Global trachoma mapping project marks two year milestone under budget, ahead of schedule
Largest infectious disease mapping project ever attempted celebrates two year milestone
The Global Trachoma Mapping Project (GTMP), funded by the UK government, is using mobile technology to support the elimination of the blinding disease trachoma by mapping its global prevalence. As the project reaches its second anniversary its initial scope of work has nearly been completed, with 94 per cent of the identified districts surveyed nine months ahead of schedule and under budget.
In 2012 a consortium of NGOs and academics led by Sightsavers, the London School of Hygiene & Tropical Medicine, and the International Trachoma Initiative (ITI) secured £10.6 million from DFID to globally map the neglected tropical disease (NTD) trachoma by March 2015. This project is part of a global push to complete trachoma disease prevalence mapping, an essential stage in achieving the World Health Organization’s (WHO) goal of eliminating the disease by 2020.
This mapping project has involved the global roll-out of a standardised assessment process which uses trained eye health workers and a smartphone. Survey teams visit and examine people living in a sample of communities within pre-identified districts and capture data on the presence of the disease. This is then used to update Ministry of Health trachoma action plans and the Trachoma Atlas – an ITI tool for tracking the global burden of trachoma. Essential data about water and sanitation access are also captured.
Trachoma, a painful and infectious eye disease, causes blindness. An individual’s eyelashes turn-in and rub the cornea, eventually leading to scarring and loss of vision. Prior to the GTMP, it was known that over 110 million people lived in confirmed trachoma-endemic areas in some of the world’s poorest countries, and another 210 million people lived in areas where insufficient data had been gathered, but where there were strong indications that trachoma was present; hence the urgent need to complete the mapping.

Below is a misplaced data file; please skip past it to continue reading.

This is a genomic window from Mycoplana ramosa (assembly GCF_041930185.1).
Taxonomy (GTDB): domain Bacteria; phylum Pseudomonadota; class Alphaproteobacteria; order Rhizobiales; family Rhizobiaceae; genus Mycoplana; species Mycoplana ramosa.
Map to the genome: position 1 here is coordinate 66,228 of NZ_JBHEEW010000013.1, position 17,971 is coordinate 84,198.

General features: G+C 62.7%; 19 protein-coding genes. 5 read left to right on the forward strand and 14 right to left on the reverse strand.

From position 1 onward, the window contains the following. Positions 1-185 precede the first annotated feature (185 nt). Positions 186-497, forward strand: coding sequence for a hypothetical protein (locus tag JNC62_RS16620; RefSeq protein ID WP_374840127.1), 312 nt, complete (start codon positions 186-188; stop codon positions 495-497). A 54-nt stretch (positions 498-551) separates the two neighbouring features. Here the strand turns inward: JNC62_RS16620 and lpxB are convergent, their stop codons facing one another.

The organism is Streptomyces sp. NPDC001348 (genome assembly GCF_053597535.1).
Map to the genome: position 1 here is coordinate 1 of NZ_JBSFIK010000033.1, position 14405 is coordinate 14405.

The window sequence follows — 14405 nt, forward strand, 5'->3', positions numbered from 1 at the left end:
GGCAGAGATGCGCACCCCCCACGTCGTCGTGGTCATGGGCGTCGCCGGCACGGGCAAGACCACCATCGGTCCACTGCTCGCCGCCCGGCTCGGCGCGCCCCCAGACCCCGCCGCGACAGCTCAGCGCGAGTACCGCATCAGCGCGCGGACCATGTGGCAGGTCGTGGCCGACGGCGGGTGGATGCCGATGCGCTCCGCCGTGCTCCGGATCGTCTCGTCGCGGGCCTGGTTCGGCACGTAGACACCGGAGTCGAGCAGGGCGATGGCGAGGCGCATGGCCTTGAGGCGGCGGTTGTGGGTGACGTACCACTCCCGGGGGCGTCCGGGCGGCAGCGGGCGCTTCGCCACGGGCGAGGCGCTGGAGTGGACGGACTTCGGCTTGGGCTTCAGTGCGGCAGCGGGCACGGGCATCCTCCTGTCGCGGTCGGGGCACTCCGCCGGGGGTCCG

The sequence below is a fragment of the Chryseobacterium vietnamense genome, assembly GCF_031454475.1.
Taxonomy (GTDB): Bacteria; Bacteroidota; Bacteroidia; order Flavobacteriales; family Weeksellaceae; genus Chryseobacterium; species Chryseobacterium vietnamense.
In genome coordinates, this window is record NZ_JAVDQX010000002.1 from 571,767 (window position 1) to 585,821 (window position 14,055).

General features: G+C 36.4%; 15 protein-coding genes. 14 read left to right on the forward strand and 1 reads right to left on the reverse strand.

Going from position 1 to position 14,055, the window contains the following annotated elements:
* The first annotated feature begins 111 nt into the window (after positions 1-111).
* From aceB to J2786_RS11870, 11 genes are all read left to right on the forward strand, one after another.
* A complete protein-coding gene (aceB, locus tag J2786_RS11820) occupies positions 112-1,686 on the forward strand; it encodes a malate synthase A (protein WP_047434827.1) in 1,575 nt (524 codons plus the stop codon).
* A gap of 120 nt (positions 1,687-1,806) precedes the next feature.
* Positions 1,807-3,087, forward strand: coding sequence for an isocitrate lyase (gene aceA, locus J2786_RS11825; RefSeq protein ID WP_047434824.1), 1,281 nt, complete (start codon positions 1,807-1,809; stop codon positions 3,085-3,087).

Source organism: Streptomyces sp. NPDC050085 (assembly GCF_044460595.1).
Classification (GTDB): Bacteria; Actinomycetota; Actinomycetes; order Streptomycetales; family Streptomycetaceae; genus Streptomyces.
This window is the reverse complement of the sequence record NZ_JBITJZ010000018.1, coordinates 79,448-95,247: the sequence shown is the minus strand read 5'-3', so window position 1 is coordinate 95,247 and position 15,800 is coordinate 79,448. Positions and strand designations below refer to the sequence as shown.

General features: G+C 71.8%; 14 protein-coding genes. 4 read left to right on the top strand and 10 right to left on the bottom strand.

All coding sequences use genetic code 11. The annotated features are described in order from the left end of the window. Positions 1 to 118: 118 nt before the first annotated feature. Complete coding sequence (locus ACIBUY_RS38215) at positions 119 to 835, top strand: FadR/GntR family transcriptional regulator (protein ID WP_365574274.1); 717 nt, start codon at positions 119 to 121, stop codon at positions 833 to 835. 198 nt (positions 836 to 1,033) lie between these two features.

To date GTMP has worked with its partners to:
- Examine over 1.7m people across 19 countries
- Process more than 28 million data items through the android-based smartphone application developed for the project
- Map 1,162 districts, representing a total population of 137 million people
- Examine an average of one person every 30 seconds, using over 700 trained field teams, equipped with over 200 smartphones.
The data collected are helping Ministries of Health to plan their trachoma intervention programmes to eliminate trachoma in line with the WHO-recommended “SAFE strategy”3. The data gathered so far are already helping to guide requests for the antibiotic Zithromax® (donated by Pfizer), to help health workers plan for surgeries, and establish approaches for improvements in access to water, sanitation and hygiene (WASH). The UK government has also recently announced an investment of £39 million to help support the implementation of the SAFE strategy in a number of countries across Africa, including Ethiopia, Zambia and Tanzania where the disease is highly endemic.
Simon Bush, Director of NTDs at Sightsavers said:
“One of the biggest challenges of mapping trachoma has always been reaching the remote areas where prevalence of the disease is suspected. It is therefore a huge achievement to have designed a standardised programme that is rapidly delivering this. Collaboration, partnership, quality and a standardised approach have been key in mapping the identified districts in just two years.
“GTMP has delivered nearly half of all the trachoma surveys that have ever been conducted, and faster than anticipated. The number of districts will continue to grow as the remaining funds are used to expand the project scope to include more districts, further filling in the blanks on the Trachoma Atlas.”
As a result of the success of the project mapping districts faster than planned, 50 per cent additional districts will be added into the project scope between now and March 2015. By then it is anticipated that 100 per cent of all districts that requiring mapping will have been covered. The DfID-funded GTMP is in collaboration with USAID-funded partners to achieve these goals.
In some countries GTMP has also successfully worked with the Ministry of Health, and other donors to collect data on the prevalence of other NTDs. One such example is in Nigeria where data on schistosomiasis, STH and lymphatic filariasis have been captured.
Paul Emerson, Director of ITI, commented:
“GTMP has had a huge impact on our understanding of the global distribution of this disease. The accurate data collected will lead to more efficient and effective interventions; vital when time and resources are limited. For example, in Ethiopia mapping has revealed one of the highest levels of active trachoma, exceeding previous estimates. However we now have a clear picture of the resources required to tackle this.
“Ministry partnership, donor collaboration, strong teams of graders, recorders and epidemiologists combined with strong managerial and technical structures have made it possible for a deeply committed consortium to deliver these results, and ultimately provide a pathway toward elimination in the next five years.”